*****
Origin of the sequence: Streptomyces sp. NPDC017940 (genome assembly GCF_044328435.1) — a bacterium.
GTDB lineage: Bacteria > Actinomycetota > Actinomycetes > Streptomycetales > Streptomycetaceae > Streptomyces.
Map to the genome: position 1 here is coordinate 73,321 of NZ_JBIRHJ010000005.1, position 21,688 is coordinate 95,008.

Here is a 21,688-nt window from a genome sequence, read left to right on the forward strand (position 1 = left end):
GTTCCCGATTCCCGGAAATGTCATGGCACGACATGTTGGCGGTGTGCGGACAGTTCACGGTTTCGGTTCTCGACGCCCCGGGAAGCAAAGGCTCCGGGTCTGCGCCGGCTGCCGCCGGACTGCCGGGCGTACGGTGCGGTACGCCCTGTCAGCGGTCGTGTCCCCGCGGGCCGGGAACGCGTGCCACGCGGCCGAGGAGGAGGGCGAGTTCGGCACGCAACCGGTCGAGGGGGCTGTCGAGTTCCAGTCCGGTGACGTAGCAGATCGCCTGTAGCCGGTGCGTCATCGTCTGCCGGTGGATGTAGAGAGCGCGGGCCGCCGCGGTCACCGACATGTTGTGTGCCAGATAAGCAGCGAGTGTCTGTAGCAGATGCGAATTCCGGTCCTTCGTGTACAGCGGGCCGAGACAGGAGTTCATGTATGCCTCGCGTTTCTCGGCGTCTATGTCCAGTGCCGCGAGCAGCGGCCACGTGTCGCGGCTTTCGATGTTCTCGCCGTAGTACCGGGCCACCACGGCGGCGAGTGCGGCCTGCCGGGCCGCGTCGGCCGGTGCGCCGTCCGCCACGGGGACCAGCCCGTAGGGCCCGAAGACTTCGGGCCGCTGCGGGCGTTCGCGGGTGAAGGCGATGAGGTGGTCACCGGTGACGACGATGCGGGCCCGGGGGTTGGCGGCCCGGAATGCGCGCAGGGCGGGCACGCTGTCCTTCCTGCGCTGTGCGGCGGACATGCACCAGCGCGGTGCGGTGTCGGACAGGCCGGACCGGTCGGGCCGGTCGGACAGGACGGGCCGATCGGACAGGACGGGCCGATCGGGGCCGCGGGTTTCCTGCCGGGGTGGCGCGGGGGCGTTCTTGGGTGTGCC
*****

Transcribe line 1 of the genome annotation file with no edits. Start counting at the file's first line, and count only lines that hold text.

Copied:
Origin of the sequence: Streptomyces sp. NPDC017940 (genome assembly GCF_044328435.1) — a bacterium.